August 3, 2017
Six hundred fifty miles to the west, a man named Larry Tanner has spent nearly two decades studying the kind of wind that is screaming through Mayflower—and how to defend against it. He runs the laboratory at the National Wind Institute, a Texas Tech research center that serves as a hub for the study of everything from wind energy to wind-hazard mitigation. Housed in a hangar at what used to be Reese Air Force Base, on the outskirts of Lubbock, Texas, it contains a massive, two-story vortex simulator; a wind tunnel capable of generating a sustained gale of up to 110 miles per hour; and, in a far corner, the Debris Impact Facility.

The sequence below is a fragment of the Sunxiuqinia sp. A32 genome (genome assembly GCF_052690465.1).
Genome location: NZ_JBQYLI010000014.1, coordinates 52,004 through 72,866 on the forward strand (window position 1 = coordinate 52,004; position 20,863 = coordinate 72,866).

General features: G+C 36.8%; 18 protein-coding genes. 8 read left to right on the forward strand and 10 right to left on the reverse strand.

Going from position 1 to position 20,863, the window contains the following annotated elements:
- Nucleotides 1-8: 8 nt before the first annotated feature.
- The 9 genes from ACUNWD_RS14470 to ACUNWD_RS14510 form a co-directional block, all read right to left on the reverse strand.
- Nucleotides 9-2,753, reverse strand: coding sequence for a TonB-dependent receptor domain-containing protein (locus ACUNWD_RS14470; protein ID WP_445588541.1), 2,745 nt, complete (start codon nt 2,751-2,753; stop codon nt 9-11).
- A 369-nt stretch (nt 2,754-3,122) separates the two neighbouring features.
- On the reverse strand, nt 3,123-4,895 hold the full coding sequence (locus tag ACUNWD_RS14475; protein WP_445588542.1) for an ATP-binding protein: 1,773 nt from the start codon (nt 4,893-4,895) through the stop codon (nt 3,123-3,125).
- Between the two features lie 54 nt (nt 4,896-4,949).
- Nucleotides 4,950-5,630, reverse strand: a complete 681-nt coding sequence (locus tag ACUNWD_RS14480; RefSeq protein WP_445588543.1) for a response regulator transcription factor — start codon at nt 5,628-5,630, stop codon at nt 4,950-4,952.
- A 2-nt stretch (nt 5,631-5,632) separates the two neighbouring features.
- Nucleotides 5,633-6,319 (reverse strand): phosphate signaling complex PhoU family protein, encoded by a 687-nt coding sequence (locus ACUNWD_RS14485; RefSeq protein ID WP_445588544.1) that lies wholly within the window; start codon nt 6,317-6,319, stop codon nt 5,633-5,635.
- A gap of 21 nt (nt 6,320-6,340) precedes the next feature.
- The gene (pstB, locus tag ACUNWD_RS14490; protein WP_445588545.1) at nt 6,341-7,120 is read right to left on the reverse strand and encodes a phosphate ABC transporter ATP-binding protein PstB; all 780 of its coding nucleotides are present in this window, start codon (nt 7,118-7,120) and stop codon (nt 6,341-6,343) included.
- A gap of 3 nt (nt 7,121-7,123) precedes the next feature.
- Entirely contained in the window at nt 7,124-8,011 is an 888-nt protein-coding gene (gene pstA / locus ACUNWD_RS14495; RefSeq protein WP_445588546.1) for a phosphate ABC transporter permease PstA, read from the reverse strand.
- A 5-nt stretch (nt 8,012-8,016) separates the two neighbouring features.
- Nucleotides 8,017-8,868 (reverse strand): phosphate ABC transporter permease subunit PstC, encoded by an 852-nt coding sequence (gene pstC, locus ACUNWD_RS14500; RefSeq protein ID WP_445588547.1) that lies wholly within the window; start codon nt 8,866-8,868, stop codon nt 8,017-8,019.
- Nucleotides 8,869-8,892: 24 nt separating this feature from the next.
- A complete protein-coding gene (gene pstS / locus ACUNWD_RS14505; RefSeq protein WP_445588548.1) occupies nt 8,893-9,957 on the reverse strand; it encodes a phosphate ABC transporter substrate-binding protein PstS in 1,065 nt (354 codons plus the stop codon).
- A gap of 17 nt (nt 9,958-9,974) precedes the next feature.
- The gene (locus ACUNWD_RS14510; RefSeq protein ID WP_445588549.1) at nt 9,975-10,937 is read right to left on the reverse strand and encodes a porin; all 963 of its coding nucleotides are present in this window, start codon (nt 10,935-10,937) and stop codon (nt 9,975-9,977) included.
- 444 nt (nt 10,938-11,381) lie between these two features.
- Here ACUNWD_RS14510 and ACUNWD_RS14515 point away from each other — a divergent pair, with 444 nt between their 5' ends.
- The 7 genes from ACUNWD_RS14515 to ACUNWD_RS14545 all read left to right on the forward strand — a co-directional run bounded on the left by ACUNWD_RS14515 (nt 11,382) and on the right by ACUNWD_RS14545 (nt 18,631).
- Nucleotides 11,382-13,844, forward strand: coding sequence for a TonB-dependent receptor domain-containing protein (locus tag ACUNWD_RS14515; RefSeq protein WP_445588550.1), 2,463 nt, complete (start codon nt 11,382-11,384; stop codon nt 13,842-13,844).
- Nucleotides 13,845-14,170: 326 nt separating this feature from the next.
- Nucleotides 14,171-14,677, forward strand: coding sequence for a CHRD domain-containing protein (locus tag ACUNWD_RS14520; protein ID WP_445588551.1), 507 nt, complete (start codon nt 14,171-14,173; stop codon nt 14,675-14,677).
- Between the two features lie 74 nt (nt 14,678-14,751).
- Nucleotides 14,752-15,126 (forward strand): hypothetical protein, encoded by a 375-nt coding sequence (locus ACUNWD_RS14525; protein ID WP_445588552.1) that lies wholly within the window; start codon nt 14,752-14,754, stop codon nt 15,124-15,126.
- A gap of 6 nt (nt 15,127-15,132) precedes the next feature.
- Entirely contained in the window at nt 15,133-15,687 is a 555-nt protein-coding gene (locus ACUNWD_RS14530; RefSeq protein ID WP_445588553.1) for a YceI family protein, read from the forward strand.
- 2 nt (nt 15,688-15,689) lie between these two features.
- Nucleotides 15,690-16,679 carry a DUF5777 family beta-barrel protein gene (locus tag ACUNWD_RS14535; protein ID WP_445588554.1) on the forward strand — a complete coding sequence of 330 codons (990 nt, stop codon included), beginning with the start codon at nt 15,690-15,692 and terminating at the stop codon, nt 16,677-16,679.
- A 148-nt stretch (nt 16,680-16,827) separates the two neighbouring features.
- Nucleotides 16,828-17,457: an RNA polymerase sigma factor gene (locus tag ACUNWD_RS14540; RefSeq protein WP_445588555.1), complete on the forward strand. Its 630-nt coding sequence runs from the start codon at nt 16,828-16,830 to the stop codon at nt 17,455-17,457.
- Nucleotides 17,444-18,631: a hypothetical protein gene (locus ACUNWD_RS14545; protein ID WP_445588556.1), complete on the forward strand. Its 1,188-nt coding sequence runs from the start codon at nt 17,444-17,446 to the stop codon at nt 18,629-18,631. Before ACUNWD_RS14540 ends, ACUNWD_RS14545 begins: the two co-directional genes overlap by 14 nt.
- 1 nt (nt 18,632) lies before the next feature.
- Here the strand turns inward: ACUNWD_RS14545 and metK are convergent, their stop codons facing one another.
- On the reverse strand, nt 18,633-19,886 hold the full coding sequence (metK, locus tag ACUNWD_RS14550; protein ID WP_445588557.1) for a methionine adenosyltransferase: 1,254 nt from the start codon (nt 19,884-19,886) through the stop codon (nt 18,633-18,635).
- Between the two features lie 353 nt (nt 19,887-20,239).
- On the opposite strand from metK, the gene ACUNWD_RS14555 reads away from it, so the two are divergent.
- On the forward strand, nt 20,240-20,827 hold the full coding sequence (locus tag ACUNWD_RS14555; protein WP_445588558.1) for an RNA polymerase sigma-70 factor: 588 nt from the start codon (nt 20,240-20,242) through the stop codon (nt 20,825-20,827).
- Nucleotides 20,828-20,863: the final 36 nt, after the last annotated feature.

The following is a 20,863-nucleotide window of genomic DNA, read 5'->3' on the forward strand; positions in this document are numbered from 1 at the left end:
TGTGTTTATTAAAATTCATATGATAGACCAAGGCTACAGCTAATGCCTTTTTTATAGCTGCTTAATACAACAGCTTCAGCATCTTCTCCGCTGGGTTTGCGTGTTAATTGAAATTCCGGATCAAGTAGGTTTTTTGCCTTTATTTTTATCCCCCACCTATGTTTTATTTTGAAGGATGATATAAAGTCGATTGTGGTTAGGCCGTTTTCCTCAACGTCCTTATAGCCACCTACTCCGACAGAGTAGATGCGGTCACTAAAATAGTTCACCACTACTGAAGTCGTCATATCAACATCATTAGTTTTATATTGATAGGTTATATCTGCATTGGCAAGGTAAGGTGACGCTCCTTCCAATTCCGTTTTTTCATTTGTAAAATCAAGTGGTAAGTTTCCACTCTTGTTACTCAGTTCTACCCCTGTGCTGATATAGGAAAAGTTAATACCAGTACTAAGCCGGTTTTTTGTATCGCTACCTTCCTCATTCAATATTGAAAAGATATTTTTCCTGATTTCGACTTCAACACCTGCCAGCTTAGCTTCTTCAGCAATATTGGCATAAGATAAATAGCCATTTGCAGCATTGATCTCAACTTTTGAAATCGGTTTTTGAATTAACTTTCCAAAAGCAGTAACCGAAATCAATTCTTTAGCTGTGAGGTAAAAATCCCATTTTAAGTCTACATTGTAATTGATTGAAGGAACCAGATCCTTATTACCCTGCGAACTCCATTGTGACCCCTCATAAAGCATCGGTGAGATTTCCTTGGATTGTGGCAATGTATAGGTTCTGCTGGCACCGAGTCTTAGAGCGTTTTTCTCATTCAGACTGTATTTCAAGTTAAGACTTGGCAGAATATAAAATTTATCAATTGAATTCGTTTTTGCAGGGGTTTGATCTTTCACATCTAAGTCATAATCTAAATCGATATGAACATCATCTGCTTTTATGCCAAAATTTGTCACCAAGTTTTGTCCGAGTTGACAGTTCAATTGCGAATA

Tanner has a ruddy face, a thick, west-Texas drawl, and a shock of cotton-colored hair. He is an architectural engineer, a student of catastrophic tornadic events, and the world's foremost expert in tornado shelters. Three years after the Mayflower storm, Tanner stands behind a protective wall of clear Lexan paneling, reading from a clipboard in the officious monotone of a man about dull work. Some of what he says is a recitation of FEMA codes, but the gist is, he's about to propel a fifteen-pound projectile a hundred miles per hour at an aboveground steel-panel tornado shelter to simulate the debris impacts generated by a tornado packing 250-mile-per-hour winds.